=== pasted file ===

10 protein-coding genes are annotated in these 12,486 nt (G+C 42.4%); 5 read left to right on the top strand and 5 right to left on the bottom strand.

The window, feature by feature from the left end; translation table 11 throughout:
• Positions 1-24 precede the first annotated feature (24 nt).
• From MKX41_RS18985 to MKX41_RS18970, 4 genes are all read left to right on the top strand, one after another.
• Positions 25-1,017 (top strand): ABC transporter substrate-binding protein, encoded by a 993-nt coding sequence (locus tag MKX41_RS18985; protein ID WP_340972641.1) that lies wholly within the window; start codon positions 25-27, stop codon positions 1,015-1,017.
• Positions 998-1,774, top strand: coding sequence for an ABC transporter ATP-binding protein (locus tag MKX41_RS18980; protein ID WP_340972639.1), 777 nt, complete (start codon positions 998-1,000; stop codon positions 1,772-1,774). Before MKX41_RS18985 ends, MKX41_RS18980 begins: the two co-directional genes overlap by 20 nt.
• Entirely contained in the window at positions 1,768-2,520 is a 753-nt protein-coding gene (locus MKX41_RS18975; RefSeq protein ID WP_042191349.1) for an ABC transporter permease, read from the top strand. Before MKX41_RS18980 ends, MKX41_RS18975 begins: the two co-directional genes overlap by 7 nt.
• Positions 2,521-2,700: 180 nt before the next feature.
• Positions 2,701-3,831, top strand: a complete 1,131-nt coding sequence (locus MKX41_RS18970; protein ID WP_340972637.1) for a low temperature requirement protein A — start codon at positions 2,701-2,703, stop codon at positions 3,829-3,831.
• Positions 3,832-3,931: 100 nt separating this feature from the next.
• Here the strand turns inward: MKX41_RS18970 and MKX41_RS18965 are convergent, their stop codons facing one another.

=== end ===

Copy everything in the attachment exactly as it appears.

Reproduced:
10 protein-coding genes are annotated in these 12,486 nt (G+C 42.4%); 5 read left to right on the top strand and 5 right to left on the bottom strand.

The window, feature by feature from the left end; translation table 11 throughout:
• Positions 1-24 precede the first annotated feature (24 nt).
• From MKX41_RS18985 to MKX41_RS18970, 4 genes are all read left to right on the top strand, one after another.
• Positions 25-1,017 (top strand): ABC transporter substrate-binding protein, encoded by a 993-nt coding sequence (locus tag MKX41_RS18985; protein ID WP_340972641.1) that lies wholly within the window; start codon positions 25-27, stop codon positions 1,015-1,017.
• Positions 998-1,774, top strand: coding sequence for an ABC transporter ATP-binding protein (locus tag MKX41_RS18980; protein ID WP_340972639.1), 777 nt, complete (start codon positions 998-1,000; stop codon positions 1,772-1,774). Before MKX41_RS18985 ends, MKX41_RS18980 begins: the two co-directional genes overlap by 20 nt.
• Entirely contained in the window at positions 1,768-2,520 is a 753-nt protein-coding gene (locus MKX41_RS18975; RefSeq protein ID WP_042191349.1) for an ABC transporter permease, read from the top strand. Before MKX41_RS18980 ends, MKX41_RS18975 begins: the two co-directional genes overlap by 7 nt.
• Positions 2,521-2,700: 180 nt before the next feature.
• Positions 2,701-3,831, top strand: a complete 1,131-nt coding sequence (locus MKX41_RS18970; protein ID WP_340972637.1) for a low temperature requirement protein A — start codon at positions 2,701-2,703, stop codon at positions 3,829-3,831.
• Positions 3,832-3,931: 100 nt separating this feature from the next.
• Here the strand turns inward: MKX41_RS18970 and MKX41_RS18965 are convergent, their stop codons facing one another.